Edward Manfred Husted has been more closely identified with the work of improvement and upbuilding in Roodhouse than any other citizen. Financial interests have been promoted by him and the city owes the building of the Kansas City branch of the Chicago & Alton Railroad through here to his and others' efforts. He has co-operated in every measure for the general good and in his labors for the locality he has looked beyond the possibilities of the present to the exigencies of the future, making his work of such a practical and permanent character that its beneficial influence and effect will long be felt.

Mr. Husted was born in Addison county, Vermont, September 9, 1830, his parents being Lvman and Emily (Denison) Husted, who had a family of four children. The mother died when her son Edward was but four years of age, and in 1836 the father married again and came to the west by water, making his way to Chicago and thence by the canal and Illinois river to Greene county. He located on Apple Creek prairie, June 24, 1836. He then returned overland to Chicago for his household goods and soon after he had again reached Greene county, died of bilious fever.

Mr. Husted of this review was only about six years of age at the time of his father's removal to the middle west. He was educated in the common schools of Greene county, early became familiar with farm work, and for many years was actively engaged in agricultural pursuits. He has made judicious investments in farm property from time to time and is now the owner of between five and six hundred acres of land in this county, adjoining the city of Roodhouse. This is very rich and arable producing abundant crops. It is well fenced and tiled and constitutes one of the best farms in Greene county. Grain and stock are raised there — the best of each class, — and Mr. Husted has given personal supervision to the operation of the farm, at the same time controlling important and extensive business interests of another character. His residence in the north part of Roodhouse, not far from his farm, is a very handsome one. He has figured very prominently in financial affairs, being the president of the Roodhouse Bank, to which position he was elected in 1876, so that his incumbency covers twenty-nine years.

In city and county activities Mr. Husted has lent generous aid and hearty co-operation, and to him is accorded the credit of securing through Roodhouse the Kansas City branch of the Chicago & Alton Railroad and the establishment of the shops and roundhouse here, contributing in large measure to the growth and business activity of the city. He was one of the commissioners representing the Roodhouse interests.

In 1850 Mr. Husted was married to Miss Harriet M. Swallow, a representative of an old Vermont family and a daughter of Guy and Katherine (Bannister) Swallow. Mr. and Mrs. Husted became the parents of three children, but only one is living — Edgar M., who resides on the old homestead. Emma died at the age of two rears; and Ellie C., reaching womanhood, was married to A. J. Lee, of Morgan county, and died in 1894, leaving five children. Edgar M. has four children, so that Mr. Husted has nine grandchildren in all. Mrs. Harriett M. Husted died in 1864 and in 1865 Mr. Husted was again married, his second union being with Augusta C. Banister, a daughter of Elisha and Olive Banister, both now deceased. Her father was killed by a train June 20, 1882, while her mother died in August, 1885.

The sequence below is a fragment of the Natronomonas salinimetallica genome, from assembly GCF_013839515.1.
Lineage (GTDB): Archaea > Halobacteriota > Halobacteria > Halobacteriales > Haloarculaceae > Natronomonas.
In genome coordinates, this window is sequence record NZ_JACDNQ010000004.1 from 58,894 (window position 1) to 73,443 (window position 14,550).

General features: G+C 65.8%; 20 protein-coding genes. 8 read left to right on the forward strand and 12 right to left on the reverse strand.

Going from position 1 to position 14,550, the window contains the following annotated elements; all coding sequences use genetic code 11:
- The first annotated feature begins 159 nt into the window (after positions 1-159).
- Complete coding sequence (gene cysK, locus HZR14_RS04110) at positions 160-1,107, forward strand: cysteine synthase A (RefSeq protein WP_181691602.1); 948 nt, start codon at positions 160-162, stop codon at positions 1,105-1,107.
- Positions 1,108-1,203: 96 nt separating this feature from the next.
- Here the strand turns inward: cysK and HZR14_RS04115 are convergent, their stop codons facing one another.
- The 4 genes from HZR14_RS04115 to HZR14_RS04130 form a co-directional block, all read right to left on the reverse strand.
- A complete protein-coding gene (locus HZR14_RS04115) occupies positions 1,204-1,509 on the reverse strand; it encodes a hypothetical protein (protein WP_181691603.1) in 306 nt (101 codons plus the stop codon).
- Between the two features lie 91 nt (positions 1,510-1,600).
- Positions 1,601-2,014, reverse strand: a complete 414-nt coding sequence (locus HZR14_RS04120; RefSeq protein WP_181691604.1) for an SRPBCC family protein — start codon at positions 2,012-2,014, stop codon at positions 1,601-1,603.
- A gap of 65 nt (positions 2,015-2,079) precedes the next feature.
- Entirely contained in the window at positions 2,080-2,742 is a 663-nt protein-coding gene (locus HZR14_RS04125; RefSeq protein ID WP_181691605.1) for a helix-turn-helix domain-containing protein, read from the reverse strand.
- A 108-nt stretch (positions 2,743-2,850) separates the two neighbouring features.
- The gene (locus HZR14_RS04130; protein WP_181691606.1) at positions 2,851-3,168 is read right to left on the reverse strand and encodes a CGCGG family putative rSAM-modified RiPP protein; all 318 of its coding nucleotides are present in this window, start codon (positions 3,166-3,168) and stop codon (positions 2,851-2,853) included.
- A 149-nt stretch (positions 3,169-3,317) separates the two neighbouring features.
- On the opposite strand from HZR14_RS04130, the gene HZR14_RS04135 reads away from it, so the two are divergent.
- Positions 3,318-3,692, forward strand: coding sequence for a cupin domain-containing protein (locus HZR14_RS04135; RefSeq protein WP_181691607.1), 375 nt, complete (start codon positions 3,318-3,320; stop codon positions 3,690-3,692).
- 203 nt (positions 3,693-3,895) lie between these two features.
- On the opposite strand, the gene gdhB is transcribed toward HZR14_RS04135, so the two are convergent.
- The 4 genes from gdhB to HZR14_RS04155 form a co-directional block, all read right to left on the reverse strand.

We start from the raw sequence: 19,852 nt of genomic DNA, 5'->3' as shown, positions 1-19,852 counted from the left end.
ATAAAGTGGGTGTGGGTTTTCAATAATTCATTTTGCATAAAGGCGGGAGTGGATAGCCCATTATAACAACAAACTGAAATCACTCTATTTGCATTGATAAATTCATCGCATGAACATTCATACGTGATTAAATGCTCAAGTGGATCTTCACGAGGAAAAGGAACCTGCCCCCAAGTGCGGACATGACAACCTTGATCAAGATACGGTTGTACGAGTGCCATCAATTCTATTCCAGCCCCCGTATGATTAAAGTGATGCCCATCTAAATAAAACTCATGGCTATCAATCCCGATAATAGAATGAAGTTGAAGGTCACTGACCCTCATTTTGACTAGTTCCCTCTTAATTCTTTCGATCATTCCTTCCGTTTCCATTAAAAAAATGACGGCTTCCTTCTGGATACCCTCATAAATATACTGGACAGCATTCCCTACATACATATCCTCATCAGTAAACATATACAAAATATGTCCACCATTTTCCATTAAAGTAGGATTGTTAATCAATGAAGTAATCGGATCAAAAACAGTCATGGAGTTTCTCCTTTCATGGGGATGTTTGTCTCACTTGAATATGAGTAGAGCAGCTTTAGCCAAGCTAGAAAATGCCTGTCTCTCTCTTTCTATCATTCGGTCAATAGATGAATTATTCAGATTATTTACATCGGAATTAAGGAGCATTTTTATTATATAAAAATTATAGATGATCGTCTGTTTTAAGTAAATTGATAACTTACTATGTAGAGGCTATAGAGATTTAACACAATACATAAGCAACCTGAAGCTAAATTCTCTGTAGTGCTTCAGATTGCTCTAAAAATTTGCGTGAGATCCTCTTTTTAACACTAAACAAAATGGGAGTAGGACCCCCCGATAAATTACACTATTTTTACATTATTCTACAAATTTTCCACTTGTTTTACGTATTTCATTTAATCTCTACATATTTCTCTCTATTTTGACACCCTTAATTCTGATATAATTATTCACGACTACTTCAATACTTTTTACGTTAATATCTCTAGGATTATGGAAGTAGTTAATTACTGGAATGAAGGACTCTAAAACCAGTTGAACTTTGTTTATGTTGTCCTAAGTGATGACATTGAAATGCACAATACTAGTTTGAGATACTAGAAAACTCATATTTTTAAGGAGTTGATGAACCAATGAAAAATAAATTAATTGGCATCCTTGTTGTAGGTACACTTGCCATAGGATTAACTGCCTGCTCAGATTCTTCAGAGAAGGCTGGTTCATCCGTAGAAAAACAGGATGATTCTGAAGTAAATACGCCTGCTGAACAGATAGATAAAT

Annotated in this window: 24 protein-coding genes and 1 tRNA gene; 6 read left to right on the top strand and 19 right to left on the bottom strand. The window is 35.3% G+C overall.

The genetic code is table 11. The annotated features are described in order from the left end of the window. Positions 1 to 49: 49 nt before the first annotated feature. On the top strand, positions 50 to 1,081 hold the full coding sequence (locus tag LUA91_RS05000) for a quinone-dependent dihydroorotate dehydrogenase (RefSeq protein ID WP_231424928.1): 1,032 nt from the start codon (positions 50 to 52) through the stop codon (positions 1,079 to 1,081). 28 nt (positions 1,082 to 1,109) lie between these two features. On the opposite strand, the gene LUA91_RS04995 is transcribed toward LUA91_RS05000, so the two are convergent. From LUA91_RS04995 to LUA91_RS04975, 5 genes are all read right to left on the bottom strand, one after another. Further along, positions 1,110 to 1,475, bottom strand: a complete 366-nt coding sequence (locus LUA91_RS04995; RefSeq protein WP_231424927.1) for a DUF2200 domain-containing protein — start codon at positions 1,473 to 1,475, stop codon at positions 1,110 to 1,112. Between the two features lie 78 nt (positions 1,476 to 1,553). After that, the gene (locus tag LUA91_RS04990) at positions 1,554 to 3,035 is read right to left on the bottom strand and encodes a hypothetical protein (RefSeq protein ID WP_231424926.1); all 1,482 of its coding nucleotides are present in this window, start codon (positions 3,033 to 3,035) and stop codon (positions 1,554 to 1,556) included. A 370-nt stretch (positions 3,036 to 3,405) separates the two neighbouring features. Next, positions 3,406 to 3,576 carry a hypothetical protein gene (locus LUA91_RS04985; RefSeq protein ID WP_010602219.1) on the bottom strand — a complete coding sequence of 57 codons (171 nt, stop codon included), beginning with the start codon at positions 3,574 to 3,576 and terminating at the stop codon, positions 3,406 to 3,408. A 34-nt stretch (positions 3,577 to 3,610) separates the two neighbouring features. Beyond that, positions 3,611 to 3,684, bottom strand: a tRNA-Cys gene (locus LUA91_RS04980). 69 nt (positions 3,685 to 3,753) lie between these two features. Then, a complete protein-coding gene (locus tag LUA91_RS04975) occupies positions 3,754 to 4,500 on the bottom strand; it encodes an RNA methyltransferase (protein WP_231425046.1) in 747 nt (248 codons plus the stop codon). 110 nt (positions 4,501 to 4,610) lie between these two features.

Mr. Husted is one of the oldest and most honored representatives of Masonry in Greene county. He was made a Mason January 19, 1853, in White Hall and the fiftieth anniversary of his identification with the order was celebrated January 19, 1903, on which occasion he was presented with a handsome Knight Templar charm, covered with rubies and diamonds. Most of the officers and members who were identified with White Hall lodge at that time are now deceased. E. M. Husted and Isaac D. Vedder being all that now survive out of the thirty-eight. In the half century of his connection with the craft Mr. Husted has been a Mason "with a high sense of honor, has walked on the level, squaring his actions by the square of virtue and the line of rectitude." He is one of the founders and charter members of E. M. Husted lodge, No. 796, A. F. & A. M., of Roodhouse, which was named in his honor. He also belongs to Carrollton chapter, No. 50. R. A. M.; and Hugh De Payens commandery, No. 29, K. T. He has ever been active in the lodge work and to him is due the elegant lodge rooms in Roodhouse.

Viewed from any standpoint his life has been a success, for in business his efforts have been crowned with prosperity and in private life he has won warm personal regard and unqualified confidence. The reason for this is not hard to find, for he is a liberal-minded, genial gentleman, of sympathetic nature and progressive ideas; social, natural and courageous in all his actions, and obliging and helpful. In character building he has erected a permanent and beautiful structure, while as the architect of his own fortunes he has builded wisely and well.

Extracted 2021 Aug 01 by Norma Hass from Past and Present of Greene County, Illinois, by Ed Miner, published in 1905, pages 262-266.

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